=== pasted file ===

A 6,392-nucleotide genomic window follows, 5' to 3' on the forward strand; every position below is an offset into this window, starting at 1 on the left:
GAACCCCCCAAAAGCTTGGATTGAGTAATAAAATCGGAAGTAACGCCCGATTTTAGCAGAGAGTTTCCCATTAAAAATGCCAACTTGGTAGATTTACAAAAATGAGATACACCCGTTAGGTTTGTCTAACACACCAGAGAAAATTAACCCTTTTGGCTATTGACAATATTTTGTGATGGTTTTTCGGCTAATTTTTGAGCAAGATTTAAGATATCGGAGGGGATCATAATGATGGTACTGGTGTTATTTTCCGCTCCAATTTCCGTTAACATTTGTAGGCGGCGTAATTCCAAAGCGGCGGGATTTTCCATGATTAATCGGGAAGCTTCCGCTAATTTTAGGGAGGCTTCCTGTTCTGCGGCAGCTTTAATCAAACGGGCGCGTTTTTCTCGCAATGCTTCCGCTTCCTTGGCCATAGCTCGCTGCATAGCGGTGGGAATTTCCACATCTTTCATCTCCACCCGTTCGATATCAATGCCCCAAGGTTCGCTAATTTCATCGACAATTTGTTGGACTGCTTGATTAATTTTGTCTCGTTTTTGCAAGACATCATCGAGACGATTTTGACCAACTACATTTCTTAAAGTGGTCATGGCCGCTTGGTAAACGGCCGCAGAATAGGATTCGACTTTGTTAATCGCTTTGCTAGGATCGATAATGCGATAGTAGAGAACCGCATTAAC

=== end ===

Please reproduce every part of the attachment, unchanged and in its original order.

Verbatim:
A 6,392-nucleotide genomic window follows, 5' to 3' on the forward strand; every position below is an offset into this window, starting at 1 on the left:
GAACCCCCCAAAAGCTTGGATTGAGTAATAAAATCGGAAGTAACGCCCGATTTTAGCAGAGAGTTTCCCATTAAAAATGCCAACTTGGTAGATTTACAAAAATGAGATACACCCGTTAGGTTTGTCTAACACACCAGAGAAAATTAACCCTTTTGGCTATTGACAATATTTTGTGATGGTTTTTCGGCTAATTTTTGAGCAAGATTTAAGATATCGGAGGGGATCATAATGATGGTACTGGTGTTATTTTCCGCTCCAATTTCCGTTAACATTTGTAGGCGGCGTAATTCCAAAGCGGCGGGATTTTCCATGATTAATCGGGAAGCTTCCGCTAATTTTAGGGAGGCTTCCTGTTCTGCGGCAGCTTTAATCAAACGGGCGCGTTTTTCTCGCAATGCTTCCGCTTCCTTGGCCATAGCTCGCTGCATAGCGGTGGGAATTTCCACATCTTTCATCTCCACCCGTTCGATATCAATGCCCCAAGGTTCGCTAATTTCATCGACAATTTGTTGGACTGCTTGATTAATTTTGTCTCGTTTTTGCAAGACATCATCGAGACGATTTTGACCAACTACATTTCTTAAAGTGGTCATGGCCGCTTGGTAAACGGCCGCAGAATAGGATTCGACTTTGTTAATCGCTTTGCTAGGATCGATAATGCGATAGTAGAGAACCGCATTAAC